Publisher Jay MillAr agreed with me that the middle cover was the strongest, but he felt that the text in the road wasn’t working, so I set the title in a bar of colour. When I put it on an angle to echo the curve of the underlying road, it resembled a “not” bar—like police caution tape. This worked especially well because of the incident that starts the book.
All Lit Up: There’s a kind of velocity to the title treatment on the cover, which is echoed on the title page, with the title on an angle and the dropped “A” in “Singularity.” It communicates motion, especially when accompanied by the waves motif in the original illustration. Why did you choose to bring more dynamic elements to the cover?
The word “the” in titles is one of my design nemeses—a word that takes up a whole line of valuable space when stacked above a much longer word and thus stands out far beyond its relative importance. I wanted to run SINGULARITY right across the cover, for maximum impact, but THE was being a space hog again. If I made the bar wider to accommodate it, more of the illustration would be obscured. With THE SINGULARITY on one line, the title didn’t have the impact it needed.
Solving design problems can give you unexpected gifts. What if the offending THE, in trying to find space in the caution tape, pushes one of the type characters downwards and out of the box, into the sea? Since the book concerns the repercussions of a drowning (the singularity of the title), this would give the title treatment its own “singularity,” a twist on conventional typography that makes it memorable.
The A was the victim here, since it has two legs, resembling a human form, but I wanted a wider top to suggest shoulders. One type style that contains an A with “shoulders” happens to be one of my favourite for titles, Beauchef, designed by the Chilean foundry, Latinotype. (I also used it for the first cover I designed for Book*hug, Dear Current Occupant by Chelene Knight.) This font was originally designed for University of Chile Center for Mathematical Modeling—the foundry calls it “as tough as advanced mathematics”—but I find it works well with the illustration’s Expressionistic vibe.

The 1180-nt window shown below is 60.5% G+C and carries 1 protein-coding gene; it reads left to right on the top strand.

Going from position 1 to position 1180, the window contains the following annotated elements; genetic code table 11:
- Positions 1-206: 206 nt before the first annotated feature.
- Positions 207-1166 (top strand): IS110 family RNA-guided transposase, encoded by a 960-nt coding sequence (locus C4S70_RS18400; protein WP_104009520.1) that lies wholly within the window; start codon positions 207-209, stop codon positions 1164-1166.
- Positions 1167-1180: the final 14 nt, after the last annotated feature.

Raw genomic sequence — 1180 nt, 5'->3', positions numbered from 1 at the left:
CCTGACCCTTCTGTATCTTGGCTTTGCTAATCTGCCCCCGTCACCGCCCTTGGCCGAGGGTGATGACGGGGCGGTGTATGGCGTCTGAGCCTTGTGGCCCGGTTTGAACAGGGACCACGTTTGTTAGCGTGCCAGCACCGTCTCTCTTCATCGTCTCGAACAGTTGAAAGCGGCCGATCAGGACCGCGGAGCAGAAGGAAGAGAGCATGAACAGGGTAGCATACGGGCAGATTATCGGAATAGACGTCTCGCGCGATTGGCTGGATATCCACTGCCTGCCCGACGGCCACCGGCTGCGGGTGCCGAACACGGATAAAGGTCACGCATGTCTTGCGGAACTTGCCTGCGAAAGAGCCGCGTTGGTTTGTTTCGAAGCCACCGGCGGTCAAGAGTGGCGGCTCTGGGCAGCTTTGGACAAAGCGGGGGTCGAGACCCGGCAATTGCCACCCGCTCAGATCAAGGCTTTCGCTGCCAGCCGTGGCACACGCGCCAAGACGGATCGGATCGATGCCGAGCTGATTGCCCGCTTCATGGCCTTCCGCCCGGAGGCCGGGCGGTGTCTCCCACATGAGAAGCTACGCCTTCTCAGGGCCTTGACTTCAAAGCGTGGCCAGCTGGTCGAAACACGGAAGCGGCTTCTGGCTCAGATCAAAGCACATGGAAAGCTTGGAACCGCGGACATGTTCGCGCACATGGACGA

When I’m lucky, form and content make the colour choices for me. Since I had caution tape in my mind, I had to use yellow. I tried black as well, but it felt too stark to evoke an unnamed coastal city, presumably on the Mediterranean. So I chose a rich Mediterranean turquoise.
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Gareth Lind, RGD, was born in Pennsylvania in 1964 and moved to Toronto as a child. Based on his self-taught cartooning skills, he was hired as an apprentice graphic designer at Bakersmith Graphics under the Ontario government’s Futures program at age 19. He spent some time in Germany with his future wife and settled with her in Guelph, Ontario, in 1994, where he founded his design studio, Lind Design. He has been working as a graphic designer and cartoonist ever since, specializing in branding and publication design for public and cultural institutions, book publishers, social change groups, and small businesses.